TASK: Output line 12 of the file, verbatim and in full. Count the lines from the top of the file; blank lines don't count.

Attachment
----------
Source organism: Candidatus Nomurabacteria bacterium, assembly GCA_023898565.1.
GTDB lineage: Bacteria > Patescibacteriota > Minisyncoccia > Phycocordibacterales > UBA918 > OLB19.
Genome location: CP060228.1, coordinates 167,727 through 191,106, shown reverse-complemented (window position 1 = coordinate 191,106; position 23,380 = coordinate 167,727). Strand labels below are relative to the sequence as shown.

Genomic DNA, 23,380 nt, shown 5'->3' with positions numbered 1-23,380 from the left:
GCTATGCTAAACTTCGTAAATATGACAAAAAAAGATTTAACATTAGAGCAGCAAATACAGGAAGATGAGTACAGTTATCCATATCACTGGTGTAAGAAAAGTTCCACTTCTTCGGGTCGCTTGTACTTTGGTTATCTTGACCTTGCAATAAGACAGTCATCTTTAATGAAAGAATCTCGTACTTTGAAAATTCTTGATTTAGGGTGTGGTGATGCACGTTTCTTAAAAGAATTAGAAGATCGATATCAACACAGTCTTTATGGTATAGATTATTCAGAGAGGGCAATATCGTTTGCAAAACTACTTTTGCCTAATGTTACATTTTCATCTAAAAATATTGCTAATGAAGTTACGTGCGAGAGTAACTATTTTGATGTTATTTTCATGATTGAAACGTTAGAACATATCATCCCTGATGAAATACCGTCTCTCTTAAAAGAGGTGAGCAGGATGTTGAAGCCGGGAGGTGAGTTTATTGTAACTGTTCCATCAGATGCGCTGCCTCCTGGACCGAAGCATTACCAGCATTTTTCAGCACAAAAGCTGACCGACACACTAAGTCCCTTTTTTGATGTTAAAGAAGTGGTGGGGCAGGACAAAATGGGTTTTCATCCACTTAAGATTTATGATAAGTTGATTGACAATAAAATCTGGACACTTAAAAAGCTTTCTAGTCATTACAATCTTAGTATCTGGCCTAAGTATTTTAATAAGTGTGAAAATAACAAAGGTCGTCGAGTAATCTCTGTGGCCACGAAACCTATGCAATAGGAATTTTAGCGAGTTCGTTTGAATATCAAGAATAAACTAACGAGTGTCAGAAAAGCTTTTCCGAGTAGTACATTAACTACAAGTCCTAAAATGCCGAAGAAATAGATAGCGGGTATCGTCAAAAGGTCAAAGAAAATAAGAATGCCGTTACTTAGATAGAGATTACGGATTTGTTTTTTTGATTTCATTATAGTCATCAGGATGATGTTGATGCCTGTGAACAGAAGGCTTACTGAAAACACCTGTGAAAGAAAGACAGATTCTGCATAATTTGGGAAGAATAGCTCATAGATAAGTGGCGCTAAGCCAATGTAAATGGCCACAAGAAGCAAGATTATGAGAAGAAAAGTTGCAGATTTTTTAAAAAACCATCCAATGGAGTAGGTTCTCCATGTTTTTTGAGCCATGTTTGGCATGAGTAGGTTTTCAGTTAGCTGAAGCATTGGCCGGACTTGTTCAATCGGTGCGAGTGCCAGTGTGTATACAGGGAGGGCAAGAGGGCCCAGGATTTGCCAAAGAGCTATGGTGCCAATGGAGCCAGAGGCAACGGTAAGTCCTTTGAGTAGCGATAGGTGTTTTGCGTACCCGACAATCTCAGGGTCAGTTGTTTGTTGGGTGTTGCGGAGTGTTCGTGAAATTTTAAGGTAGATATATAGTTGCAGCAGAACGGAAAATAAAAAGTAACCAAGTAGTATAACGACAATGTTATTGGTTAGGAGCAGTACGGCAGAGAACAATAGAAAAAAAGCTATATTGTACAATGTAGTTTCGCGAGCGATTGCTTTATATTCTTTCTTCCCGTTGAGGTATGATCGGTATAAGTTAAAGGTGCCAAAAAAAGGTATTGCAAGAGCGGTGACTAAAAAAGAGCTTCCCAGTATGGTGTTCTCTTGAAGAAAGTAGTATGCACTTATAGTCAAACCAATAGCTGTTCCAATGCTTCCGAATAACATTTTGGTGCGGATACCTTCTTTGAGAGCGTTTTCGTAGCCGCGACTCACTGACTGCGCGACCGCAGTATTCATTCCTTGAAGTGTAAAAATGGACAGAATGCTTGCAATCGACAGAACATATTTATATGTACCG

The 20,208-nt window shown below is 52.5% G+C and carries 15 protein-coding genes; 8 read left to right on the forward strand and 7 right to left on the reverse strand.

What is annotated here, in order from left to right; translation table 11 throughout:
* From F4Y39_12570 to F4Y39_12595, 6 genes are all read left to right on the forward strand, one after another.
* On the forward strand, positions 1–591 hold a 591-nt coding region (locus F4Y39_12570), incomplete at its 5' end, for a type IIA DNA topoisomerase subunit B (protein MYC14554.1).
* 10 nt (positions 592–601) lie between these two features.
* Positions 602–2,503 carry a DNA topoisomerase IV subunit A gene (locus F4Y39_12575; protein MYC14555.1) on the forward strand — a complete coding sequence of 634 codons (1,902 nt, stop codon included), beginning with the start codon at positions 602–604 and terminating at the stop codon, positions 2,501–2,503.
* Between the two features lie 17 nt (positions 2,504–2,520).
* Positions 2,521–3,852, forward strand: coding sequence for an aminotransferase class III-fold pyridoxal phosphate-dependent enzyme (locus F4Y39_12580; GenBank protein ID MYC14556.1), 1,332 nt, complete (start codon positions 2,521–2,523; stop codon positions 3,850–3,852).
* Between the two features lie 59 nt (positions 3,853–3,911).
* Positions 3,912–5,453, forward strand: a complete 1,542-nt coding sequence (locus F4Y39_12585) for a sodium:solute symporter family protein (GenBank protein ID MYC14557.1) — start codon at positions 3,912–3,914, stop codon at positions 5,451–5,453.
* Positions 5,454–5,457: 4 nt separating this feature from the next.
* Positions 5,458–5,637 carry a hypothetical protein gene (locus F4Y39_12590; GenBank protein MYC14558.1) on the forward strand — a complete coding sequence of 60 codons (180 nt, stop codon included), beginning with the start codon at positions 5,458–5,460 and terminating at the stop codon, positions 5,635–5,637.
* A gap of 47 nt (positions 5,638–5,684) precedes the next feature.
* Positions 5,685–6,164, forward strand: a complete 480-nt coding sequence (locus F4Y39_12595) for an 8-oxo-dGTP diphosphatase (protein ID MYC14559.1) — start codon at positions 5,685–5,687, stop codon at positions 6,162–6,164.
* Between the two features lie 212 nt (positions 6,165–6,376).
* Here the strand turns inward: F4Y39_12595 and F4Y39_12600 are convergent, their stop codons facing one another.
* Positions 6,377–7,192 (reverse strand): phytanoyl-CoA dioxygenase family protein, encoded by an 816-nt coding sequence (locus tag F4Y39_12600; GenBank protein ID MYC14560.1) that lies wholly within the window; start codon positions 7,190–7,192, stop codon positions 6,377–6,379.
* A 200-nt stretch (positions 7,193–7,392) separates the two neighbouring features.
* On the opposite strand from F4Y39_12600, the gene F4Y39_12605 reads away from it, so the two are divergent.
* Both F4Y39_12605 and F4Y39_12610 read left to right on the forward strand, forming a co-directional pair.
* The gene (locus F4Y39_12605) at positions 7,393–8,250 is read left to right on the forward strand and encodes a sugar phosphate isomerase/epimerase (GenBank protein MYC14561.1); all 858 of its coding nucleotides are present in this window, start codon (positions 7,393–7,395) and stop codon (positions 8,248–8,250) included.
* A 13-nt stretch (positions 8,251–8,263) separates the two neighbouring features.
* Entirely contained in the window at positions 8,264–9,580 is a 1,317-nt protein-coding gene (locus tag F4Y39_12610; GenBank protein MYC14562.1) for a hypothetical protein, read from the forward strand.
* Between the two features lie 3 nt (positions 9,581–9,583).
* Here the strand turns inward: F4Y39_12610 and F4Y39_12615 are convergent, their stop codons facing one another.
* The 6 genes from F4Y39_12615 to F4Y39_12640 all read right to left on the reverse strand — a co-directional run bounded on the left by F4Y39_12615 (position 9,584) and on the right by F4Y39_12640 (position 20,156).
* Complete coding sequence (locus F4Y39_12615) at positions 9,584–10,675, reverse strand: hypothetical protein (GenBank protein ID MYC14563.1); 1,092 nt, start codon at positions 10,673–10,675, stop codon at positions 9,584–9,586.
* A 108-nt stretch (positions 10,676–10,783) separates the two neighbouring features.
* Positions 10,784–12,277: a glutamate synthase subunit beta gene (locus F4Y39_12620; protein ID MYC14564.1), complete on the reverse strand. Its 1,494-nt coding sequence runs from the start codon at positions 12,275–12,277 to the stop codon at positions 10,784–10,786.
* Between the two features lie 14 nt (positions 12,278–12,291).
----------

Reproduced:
* Between the two features lie 17 nt (positions 2,504–2,520).